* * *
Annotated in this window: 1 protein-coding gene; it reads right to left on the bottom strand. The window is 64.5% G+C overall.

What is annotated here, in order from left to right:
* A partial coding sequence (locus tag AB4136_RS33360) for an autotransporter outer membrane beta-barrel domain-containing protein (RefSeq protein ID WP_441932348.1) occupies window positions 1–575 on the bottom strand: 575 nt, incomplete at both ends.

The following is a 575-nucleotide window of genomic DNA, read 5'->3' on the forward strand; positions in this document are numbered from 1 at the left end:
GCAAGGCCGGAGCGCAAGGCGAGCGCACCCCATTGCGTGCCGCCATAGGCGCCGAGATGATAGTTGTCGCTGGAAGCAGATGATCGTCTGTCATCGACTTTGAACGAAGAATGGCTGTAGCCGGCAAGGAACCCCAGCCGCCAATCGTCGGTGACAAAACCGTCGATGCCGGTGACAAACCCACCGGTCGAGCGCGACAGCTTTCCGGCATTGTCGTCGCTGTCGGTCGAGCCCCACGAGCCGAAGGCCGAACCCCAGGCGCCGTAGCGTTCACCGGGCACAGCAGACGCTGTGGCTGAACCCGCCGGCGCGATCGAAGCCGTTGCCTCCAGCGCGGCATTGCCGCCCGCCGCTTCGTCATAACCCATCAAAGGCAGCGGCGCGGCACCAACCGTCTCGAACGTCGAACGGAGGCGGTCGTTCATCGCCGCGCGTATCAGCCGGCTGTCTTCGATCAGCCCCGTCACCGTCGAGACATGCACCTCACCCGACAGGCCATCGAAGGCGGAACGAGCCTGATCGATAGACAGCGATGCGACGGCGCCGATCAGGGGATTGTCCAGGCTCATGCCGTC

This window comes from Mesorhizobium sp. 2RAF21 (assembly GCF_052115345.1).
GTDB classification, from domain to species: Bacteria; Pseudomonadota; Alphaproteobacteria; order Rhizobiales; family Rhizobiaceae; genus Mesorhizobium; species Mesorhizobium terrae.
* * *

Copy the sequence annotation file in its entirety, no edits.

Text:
Annotated in this window: 1 protein-coding gene; it reads right to left on the bottom strand. The window is 64.5% G+C overall.

What is annotated here, in order from left to right:
* A partial coding sequence (locus tag AB4136_RS33360) for an autotransporter outer membrane beta-barrel domain-containing protein (RefSeq protein ID WP_441932348.1) occupies window positions 1–575 on the bottom strand: 575 nt, incomplete at both ends.

The following is a 575-nucleotide window of genomic DNA, read 5'->3' on the forward strand; positions in this document are numbered from 1 at the left end:
GCAAGGCCGGAGCGCAAGGCGAGCGCACCCCATTGCGTGCCGCCATAGGCGCCGAGATGATAGTTGTCGCTGGAAGCAGATGATCGTCTGTCATCGACTTTGAACGAAGAATGGCTGTAGCCGGCAAGGAACCCCAGCCGCCAATCGTCGGTGACAAAACCGTCGATGCCGGTGACAAACCCACCGGTCGAGCGCGACAGCTTTCCGGCATTGTCGTCGCTGTCGGTCGAGCCCCACGAGCCGAAGGCCGAACCCCAGGCGCCGTAGCGTTCACCGGGCACAGCAGACGCTGTGGCTGAACCCGCCGGCGCGATCGAAGCCGTTGCCTCCAGCGCGGCATTGCCGCCCGCCGCTTCGTCATAACCCATCAAAGGCAGCGGCGCGGCACCAACCGTCTCGAACGTCGAACGGAGGCGGTCGTTCATCGCCGCGCGTATCAGCCGGCTGTCTTCGATCAGCCCCGTCACCGTCGAGACATGCACCTCACCCGACAGGCCATCGAAGGCGGAACGAGCCTGATCGATAGACAGCGATGCGACGGCGCCGATCAGGGGATTGTCCAGGCTCATGCCGTC

This window comes from Mesorhizobium sp. 2RAF21 (assembly GCF_052115345.1).
GTDB classification, from domain to species: Bacteria; Pseudomonadota; Alphaproteobacteria; order Rhizobiales; family Rhizobiaceae; genus Mesorhizobium; species Mesorhizobium terrae.